Waste not, want not
I don’t like waste. I couldn’t possibly. That good old protestant ethic, “waste not, want not” was drummed into me so effectively as a child, that to this day I cannot leave anything uneaten on my plate without fear of locust plague or death. And as for disposable takeaway cups, well, they are merely string telephones waiting to happen.
But there are only so many string telephones that one household can take (ask my flatmates). Which is why I’m grateful that Peoples Coffee have taken another step up the environmental ladder and introduced a new composting system for their biodegradable takeaway cups at the Constable St store.
It’s all part of a new sustainable innovation by the Wellington City Council called “Kai to Compost.” The name says it all really. You pop your biodegradable takeaway cup in the compost bin at Peoples. A Kai to Compost truck picks it up (along with green waste from cafes and restaurants all over the city), and takes it out to the southern landfill at Owhiro Bay. But it isn’t dumped in the landfill like regular rubbish – instead it’s shredded and then heaped into long piles, called ‘windrows’. These windrows are turned with a forklift each week, and left to biodegrade for about 100 days, until they are safe and clean enough for a child to eat.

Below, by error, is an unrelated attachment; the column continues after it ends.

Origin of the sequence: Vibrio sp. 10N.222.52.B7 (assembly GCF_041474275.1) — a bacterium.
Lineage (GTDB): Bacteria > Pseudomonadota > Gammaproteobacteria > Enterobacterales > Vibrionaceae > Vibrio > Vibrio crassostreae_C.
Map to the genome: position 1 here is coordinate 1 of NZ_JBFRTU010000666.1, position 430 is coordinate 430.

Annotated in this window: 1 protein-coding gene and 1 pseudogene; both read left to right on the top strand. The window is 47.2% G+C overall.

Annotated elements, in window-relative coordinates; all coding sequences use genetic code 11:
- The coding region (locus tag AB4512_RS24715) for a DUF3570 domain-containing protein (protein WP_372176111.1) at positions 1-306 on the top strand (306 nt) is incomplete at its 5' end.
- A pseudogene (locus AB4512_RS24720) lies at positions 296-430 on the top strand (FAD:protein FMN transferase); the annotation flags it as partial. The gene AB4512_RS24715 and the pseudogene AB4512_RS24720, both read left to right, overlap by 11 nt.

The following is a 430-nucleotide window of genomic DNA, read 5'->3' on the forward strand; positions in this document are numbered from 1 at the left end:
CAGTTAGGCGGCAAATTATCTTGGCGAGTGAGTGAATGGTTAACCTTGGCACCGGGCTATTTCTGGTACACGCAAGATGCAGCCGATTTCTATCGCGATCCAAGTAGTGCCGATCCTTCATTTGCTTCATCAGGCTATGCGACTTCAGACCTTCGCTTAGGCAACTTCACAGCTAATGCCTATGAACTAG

And then, voila! The green waste is mixed with bark and sand, and sold for use locally as compost. Your old coffee cup is now feeding golf courses, gardens and roadsides all over Wellington. Genius.
“This is not a silver bullet to waste problems, but it’s one more thing we can do” says Matt Lamason. “At the end of the day, plastic will always be plastic, whereas our biodegradable cups will degrade back into organic compounds.”
A similar system in Christchurch was composting up to 300 tonnes (that’s 300 000 kgs) of green waste, per day prior to the earthquake (which has sadly put the system on hold).
“Kai to Compost has a huge capacity for green waste. It’s currently only operating at about 10% capacity in Wellington. The key is getting our biodegradable cups into the correct waste stream.”
That means putting it into the right bin! You can find one now at the Constable St store. Go on, make the effort. If only to fend off that locust plague…
So, string telephones aside – what would you normally do with your biodegradable cups and lids? Do you compost your cups at home? Do you have any other creative solutions for reusing your biodegradable cups? Tell us here!